they say hard work shows the fakes from the pros - this is not for every body and some will just send them to be re chromed - or they might not like the look of a part with a bit of years showing - me i like to see parts brought back to life and used,so who cares if it has some black marks on it or a couple of deep scratches or marks ~ at least peeps will know you had a go

from this

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to this

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and as you can see i have not replaced the forks with a better set - this is how i got the mongoose cooked and brought it back to life - now go and have a try

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hope this helps and if you have any more information or you own findings on if it worked for you by doing it this way - please do

cheers B :wink:

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 Post subject: Brilliant
PostPosted: Wed Jan 26, 2011 4:21 pm 
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Hi mate
That is a fantastic job you have done there :shock:
If i hadn't seen the pics I wouldnt have thought possible, really well done.
It does help that its a Goose similar to my own :wink:
Thanks very much for sharing as I think I will be returning to this thread regularly for guidance.
All the best
Jamie


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PostPosted: Wed Jan 26, 2011 4:58 pm 
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Brilliant how to guide BCat, at the razor stage I have previously been told to use fine wire wool, is that too harsh?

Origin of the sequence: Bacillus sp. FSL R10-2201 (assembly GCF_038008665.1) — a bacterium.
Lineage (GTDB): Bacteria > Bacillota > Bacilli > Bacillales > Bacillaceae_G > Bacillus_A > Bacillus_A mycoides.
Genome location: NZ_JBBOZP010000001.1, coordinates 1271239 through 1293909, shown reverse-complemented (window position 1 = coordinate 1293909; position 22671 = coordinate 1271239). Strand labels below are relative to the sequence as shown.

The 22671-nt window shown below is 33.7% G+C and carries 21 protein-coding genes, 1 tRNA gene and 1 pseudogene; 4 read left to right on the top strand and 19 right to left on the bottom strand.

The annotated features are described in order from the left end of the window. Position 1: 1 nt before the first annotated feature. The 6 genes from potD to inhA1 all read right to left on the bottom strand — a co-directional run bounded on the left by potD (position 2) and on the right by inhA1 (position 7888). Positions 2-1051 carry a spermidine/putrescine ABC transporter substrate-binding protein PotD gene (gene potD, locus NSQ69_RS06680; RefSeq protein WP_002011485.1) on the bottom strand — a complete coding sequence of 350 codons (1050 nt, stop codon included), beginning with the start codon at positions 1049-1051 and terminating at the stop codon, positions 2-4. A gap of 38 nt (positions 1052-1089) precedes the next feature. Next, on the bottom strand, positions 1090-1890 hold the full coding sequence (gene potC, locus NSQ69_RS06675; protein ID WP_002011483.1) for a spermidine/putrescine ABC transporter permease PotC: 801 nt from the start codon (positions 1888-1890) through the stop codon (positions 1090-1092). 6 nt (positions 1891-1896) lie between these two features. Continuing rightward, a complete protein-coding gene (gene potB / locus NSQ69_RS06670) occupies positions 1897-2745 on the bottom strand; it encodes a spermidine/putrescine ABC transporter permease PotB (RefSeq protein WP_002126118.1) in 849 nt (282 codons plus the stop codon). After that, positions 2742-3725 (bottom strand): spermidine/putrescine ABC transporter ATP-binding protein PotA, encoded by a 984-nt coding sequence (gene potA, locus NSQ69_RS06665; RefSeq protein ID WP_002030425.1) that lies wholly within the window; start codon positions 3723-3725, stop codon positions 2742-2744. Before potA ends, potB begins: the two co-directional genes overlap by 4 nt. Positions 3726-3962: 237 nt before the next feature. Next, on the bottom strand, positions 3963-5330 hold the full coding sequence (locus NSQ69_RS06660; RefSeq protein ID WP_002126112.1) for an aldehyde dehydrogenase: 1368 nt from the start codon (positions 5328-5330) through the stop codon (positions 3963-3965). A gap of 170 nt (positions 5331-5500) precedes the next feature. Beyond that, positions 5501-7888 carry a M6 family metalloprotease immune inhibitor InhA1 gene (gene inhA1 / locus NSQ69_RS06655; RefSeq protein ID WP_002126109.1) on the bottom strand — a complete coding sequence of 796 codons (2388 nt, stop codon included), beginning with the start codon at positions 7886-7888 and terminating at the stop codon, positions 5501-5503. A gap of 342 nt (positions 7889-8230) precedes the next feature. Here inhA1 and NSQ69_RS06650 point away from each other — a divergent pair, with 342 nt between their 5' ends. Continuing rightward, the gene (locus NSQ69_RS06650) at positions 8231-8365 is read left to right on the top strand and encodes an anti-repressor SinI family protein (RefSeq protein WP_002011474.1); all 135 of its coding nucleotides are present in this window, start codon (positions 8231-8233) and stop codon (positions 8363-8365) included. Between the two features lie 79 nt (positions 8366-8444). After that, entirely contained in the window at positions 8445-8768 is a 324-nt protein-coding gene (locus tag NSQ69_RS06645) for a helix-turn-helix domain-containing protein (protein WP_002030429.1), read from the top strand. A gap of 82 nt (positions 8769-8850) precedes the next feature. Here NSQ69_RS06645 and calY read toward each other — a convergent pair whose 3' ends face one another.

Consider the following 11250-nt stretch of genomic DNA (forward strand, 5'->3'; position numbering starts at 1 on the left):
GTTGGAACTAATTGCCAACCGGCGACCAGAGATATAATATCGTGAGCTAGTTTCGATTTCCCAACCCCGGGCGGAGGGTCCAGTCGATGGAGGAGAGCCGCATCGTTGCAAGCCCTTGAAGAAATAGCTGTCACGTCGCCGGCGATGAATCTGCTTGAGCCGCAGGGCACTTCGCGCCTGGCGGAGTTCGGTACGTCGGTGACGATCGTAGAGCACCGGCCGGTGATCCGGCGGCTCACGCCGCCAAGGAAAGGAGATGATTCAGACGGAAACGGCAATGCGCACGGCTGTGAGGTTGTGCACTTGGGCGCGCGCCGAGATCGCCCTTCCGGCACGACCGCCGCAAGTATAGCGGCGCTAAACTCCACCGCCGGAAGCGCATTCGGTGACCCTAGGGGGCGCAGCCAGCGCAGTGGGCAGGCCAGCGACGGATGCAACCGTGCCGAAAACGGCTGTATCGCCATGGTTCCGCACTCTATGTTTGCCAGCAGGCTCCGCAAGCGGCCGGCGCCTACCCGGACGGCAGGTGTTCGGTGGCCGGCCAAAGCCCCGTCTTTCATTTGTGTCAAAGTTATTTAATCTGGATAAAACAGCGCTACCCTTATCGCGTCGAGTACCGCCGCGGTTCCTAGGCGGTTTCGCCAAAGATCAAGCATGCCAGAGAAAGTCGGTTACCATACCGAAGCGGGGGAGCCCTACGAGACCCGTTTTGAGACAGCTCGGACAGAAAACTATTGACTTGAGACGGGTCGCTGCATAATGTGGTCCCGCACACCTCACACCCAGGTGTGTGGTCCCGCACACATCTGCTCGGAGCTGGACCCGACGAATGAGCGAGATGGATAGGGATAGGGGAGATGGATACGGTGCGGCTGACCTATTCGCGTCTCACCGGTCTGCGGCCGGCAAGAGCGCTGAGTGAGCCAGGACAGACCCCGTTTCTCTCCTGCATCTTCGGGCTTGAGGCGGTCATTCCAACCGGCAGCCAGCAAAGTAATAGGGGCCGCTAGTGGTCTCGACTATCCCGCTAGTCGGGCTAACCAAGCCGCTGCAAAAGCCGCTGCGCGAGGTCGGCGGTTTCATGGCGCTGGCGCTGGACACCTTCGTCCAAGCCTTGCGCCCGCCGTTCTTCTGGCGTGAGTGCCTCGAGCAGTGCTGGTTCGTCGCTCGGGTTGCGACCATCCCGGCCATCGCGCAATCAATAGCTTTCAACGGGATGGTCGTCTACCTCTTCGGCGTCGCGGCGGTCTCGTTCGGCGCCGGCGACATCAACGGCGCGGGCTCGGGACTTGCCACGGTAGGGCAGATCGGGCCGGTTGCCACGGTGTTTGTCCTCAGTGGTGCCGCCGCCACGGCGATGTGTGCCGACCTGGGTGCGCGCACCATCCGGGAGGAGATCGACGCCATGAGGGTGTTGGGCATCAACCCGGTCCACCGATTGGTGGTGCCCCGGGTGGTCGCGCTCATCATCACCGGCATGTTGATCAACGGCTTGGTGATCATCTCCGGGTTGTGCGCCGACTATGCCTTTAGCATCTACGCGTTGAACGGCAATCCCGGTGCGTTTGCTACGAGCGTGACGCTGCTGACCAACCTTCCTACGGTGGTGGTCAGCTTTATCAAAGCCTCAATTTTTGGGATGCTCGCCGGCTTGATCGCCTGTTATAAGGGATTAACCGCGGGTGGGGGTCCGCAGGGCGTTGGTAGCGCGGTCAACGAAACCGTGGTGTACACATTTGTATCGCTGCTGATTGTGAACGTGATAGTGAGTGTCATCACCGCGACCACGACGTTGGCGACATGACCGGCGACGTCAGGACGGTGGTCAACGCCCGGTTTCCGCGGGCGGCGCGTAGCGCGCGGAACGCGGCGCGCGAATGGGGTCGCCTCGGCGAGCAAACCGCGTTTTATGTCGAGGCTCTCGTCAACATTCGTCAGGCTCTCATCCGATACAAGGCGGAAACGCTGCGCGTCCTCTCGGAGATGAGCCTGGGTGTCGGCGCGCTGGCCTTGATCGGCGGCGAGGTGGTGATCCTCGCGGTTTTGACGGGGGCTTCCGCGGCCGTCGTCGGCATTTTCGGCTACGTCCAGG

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PostPosted: Wed Jan 26, 2011 5:50 pm 
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you can use wire wool but make sure it is a light grade and use with water or a liquid of some sort to help glide it along - once it gets to solid brake it apart or use a new bit - i must stress that you use a very light gauge - heavy will leave lines

but do try a razor (carefully as it will go through fingers like butter if you are not handling it right)


ask any questions if you need if you get stuck with this process

if you want to add your own findings - please add pictures for all to see and help all

cheers B :wink:


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PostPosted: Wed Jan 26, 2011 6:00 pm 
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great stuff bendy.


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PostPosted: Wed Jan 26, 2011 6:22 pm 
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excellent work and well done for sticking at it, whilst the weaker - me, would have looking for replacement.


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PostPosted: Tue Feb 01, 2011 10:30 pm 
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Yes very neat guide that is, cheers b-cat


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PostPosted: Tue Feb 01, 2011 10:54 pm 
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very nice how 2!


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PostPosted: Tue Feb 15, 2011 3:44 pm 
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brilliant mate
need to get summat chromed and have a go, the DB was well to gone so ended up getting it de-chromed and having it powdered as we speak
I used the auto-sol on my alu rear end on the GT would you say the peek would be better


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PostPosted: Wed Feb 16, 2011 12:51 am 
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auto sol is too harsh on chrome - peek is the only way to go if you want great work and your chrome to shine 8)